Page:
Do tourists ever get the full story? At best, we dip a toe in. My family stumbled upon several do-gooders (it takes one to know one?) while in Hawaii this winter, who raised issues I had not previously thought much about in “paradise”. Now that I know this is where it gets real for those living in the Hawaiian islands, I’d like to learn more, and how best to respond. I’ll add resources in the comments as I find them, and would be glad if you, Dear Reader, would do the same.
Sustainable Food Sourcing:
We had dinner at Kahumana Farm Cafe while we were near Wai’anae on the west coast of O’ahu. We talked about the same concerns on the Big Island too, staying at Kulaniapia Farm. We were told that only 10% of the food consumed in the islands is grown there. Almost all the restaurants get their produce from Costco, according to one local. It is not the climate that hinders farming, so what is it? Their theory was economic: the power of the dock worker unions and the sheer value of the import business means a lot of powerful, wealthy people are invested in importing food, rather than raising it on island. Kahumana Farm is not only raising local food, but supplying meals for those who are food insecure and creating a resource hub for smaller farmers, for example, whose mango trees might become a renewable source of income. The goal of Kulaniapia Farm to live off the grid, and maybe raise enough food to sustain their own small operation is not only a present challenge, but has layers from the past since the soil’s nutrients were stripped by generations of mono-cropping (sugar cane).
What is the effect of all of us who visit and vacation in Hawaii, on the cost of living? Multiple people “joked” about Las Vegas as the “9th island” because apparently so many people born in Hawai’i have moved there to be able to afford to live. Hmmm… so for vacationers that do not want to make this problem worse, is it better to embed in a community through an airbnb situation (giving residents an additional source of income), or keep the vacation prices on the resorts and away from residential areas? There’s regulation on rental properties that is partially enforced or enforced when reported, and pressures to introduce more, but whose interest is it in? Tourism is a huge source of income and jobs, but are there choices tourists can be making to help rather than hurt those who are simply trying to live in Hawai’i?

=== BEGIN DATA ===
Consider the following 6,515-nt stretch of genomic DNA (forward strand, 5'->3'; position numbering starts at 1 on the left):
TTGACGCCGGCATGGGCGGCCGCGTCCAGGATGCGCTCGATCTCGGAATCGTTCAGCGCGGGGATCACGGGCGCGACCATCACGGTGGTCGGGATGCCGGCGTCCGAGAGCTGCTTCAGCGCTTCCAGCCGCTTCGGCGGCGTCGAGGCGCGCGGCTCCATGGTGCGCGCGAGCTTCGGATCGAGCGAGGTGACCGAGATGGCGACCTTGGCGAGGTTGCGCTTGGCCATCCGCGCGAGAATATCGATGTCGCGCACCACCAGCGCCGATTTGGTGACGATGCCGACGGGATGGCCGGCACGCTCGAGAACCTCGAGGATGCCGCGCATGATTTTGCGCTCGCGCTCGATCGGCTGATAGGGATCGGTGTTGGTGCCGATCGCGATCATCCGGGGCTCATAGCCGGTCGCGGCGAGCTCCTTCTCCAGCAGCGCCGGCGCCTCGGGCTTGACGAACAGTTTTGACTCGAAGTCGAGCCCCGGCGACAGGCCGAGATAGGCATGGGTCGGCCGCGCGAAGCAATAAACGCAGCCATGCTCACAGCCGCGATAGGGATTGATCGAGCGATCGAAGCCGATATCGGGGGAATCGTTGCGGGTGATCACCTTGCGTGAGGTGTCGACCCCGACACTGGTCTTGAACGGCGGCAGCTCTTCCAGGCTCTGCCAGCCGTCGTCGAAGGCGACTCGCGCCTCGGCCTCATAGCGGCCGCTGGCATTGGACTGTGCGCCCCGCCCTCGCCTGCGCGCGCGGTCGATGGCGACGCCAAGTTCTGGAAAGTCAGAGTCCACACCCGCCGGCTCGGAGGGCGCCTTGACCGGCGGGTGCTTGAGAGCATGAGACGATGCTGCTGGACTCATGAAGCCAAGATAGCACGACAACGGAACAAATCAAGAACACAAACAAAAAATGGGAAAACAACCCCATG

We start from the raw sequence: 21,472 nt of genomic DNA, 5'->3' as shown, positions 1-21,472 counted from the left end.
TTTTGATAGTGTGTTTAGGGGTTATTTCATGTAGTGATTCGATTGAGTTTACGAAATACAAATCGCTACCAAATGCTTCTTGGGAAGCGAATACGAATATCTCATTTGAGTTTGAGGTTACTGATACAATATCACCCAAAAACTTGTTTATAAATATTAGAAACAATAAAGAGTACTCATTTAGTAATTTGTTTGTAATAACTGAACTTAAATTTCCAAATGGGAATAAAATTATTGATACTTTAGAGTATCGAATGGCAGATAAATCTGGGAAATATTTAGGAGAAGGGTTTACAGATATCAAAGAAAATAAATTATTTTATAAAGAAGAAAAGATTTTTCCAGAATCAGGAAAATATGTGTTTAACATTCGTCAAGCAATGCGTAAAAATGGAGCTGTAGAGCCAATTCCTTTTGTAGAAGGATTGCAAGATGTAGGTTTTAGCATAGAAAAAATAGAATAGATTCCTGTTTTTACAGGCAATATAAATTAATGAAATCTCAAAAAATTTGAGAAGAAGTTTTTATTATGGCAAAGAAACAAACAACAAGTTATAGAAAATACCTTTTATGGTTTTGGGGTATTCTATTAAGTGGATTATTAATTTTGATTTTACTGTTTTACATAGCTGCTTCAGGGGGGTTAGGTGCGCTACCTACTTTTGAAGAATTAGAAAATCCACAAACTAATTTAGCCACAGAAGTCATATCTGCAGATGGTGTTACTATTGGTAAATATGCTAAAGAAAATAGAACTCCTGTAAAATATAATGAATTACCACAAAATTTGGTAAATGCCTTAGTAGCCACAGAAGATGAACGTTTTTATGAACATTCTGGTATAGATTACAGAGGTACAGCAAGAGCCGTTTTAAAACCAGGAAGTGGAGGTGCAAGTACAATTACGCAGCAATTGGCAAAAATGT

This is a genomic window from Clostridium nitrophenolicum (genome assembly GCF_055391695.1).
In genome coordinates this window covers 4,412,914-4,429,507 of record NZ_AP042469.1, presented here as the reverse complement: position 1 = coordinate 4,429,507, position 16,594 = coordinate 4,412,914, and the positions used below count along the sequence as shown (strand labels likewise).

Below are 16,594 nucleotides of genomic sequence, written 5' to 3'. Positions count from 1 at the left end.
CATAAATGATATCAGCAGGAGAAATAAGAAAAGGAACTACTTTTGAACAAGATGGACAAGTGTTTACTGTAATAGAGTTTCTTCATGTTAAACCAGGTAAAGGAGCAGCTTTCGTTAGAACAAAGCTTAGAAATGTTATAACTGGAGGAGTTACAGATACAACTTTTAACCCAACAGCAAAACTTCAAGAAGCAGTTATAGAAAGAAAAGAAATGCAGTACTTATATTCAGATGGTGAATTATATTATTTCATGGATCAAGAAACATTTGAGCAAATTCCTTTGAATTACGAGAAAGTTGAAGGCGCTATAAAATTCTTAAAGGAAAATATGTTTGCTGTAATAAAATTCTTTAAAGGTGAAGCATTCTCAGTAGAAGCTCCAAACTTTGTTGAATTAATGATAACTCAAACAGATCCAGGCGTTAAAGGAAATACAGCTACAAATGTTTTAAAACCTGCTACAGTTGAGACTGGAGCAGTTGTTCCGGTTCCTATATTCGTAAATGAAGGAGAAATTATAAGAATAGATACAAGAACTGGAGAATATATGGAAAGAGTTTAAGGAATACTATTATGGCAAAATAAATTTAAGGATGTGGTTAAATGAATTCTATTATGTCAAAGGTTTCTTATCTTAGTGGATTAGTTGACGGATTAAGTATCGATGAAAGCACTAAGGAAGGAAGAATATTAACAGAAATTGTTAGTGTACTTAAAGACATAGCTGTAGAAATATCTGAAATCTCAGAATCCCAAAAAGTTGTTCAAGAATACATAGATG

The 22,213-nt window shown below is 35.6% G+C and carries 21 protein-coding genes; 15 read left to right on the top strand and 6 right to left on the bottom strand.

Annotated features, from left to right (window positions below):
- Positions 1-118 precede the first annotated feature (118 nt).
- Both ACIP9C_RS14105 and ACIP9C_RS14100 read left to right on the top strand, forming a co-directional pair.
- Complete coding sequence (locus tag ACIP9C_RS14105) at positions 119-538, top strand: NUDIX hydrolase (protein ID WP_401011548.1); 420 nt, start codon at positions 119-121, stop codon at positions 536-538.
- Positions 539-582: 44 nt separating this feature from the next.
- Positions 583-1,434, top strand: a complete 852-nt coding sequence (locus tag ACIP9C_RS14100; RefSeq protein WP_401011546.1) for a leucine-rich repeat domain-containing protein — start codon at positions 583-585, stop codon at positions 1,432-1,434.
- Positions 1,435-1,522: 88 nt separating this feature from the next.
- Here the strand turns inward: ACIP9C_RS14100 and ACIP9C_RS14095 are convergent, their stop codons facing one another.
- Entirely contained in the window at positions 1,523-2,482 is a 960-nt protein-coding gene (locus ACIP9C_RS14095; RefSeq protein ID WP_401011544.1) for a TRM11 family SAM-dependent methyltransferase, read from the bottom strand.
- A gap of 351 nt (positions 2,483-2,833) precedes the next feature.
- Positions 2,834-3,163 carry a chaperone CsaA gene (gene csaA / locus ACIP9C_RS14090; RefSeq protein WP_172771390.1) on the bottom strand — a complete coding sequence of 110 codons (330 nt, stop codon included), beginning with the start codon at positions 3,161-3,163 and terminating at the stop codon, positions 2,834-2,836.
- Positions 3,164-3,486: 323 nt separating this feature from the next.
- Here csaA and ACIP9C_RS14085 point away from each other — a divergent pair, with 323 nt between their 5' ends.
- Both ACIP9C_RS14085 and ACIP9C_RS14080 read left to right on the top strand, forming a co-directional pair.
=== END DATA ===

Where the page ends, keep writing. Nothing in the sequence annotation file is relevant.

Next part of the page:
There are people experiencing homelessness in the urban areas on all the islands, but camping along the road and beaches as well. In fact, along with New York, Hawaii has the highest per capita incidence of homelessness in the United States. While camping in the sunshine might seem swell, those rains and wind are no joke. The police sweeps of known encampments around Christmas doesn’t end homelessness, just its visibility.
I left beautiful Hawaii with more questions about the challenges of living there than when I arrived. But that means we’re getting to the meaningful conversations, right?